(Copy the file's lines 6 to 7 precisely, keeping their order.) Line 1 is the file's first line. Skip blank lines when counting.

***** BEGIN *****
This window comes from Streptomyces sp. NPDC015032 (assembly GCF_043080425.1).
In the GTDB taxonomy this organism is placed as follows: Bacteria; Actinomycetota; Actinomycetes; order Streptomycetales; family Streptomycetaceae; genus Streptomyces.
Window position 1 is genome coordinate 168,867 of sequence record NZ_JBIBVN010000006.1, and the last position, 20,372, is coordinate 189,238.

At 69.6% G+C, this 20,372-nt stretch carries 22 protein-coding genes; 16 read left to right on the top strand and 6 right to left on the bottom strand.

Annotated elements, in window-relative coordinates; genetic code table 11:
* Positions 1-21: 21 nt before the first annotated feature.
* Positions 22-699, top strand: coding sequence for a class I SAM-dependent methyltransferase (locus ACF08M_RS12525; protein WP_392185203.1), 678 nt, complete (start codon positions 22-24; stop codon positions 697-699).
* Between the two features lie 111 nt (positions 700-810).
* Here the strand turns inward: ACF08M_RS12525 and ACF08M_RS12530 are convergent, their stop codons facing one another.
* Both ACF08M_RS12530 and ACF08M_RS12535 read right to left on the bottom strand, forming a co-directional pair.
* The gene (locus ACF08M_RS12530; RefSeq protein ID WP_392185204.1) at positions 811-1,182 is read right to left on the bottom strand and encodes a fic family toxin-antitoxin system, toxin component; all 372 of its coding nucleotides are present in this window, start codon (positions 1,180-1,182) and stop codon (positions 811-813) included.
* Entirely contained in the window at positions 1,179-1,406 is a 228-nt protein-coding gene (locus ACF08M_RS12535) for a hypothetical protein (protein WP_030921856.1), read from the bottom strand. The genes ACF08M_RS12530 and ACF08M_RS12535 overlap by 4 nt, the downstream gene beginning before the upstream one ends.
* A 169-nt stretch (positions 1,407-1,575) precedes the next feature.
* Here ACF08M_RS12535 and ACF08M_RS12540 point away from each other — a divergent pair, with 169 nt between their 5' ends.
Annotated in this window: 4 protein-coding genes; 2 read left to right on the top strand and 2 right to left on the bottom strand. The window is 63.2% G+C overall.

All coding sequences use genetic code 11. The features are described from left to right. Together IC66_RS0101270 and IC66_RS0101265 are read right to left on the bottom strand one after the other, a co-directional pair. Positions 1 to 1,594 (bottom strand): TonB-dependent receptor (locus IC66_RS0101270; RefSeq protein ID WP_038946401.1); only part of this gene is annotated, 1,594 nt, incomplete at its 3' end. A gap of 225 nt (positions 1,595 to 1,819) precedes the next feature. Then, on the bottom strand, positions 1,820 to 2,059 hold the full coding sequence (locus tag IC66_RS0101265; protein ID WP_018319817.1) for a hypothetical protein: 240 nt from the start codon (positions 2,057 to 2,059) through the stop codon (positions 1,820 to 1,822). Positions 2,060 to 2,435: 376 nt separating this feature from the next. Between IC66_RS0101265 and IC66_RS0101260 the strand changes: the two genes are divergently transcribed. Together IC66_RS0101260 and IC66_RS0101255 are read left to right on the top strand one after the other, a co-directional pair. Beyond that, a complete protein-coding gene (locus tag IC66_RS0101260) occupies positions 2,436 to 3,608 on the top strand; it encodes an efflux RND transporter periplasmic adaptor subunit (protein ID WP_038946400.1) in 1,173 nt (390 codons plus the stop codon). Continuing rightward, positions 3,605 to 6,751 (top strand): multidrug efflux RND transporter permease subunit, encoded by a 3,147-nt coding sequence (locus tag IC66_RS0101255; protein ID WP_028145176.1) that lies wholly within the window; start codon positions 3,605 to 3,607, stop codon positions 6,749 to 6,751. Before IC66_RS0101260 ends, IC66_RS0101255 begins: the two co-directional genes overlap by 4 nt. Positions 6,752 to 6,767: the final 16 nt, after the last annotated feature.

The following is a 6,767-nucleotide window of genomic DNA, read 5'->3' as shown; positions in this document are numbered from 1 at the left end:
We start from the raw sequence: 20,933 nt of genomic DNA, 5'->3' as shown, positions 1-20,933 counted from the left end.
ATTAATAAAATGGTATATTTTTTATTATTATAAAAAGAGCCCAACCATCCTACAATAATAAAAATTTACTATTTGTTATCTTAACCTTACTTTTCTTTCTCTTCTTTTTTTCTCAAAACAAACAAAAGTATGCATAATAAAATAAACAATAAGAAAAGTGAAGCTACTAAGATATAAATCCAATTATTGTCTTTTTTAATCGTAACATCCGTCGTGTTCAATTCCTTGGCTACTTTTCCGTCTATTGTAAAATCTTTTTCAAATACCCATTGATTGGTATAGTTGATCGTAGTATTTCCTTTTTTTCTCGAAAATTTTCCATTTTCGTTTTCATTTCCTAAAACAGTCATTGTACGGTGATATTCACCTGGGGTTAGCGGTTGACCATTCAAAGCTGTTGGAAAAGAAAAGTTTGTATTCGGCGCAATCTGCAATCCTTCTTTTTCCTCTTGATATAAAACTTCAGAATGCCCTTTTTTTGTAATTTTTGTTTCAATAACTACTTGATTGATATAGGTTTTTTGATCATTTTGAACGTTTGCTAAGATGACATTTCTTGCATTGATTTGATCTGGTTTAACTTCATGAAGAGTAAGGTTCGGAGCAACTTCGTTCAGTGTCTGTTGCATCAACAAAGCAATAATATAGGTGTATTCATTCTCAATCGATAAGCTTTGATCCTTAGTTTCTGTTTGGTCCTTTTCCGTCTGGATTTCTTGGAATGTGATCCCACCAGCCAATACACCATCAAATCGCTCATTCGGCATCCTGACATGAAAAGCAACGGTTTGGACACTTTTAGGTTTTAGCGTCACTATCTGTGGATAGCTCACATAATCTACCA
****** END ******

* Positions 1-21: 21 nt before the first annotated feature.
* Positions 22-699, top strand: coding sequence for a class I SAM-dependent methyltransferase (locus ACF08M_RS12525; protein WP_392185203.1), 678 nt, complete (start codon positions 22-24; stop codon positions 697-699).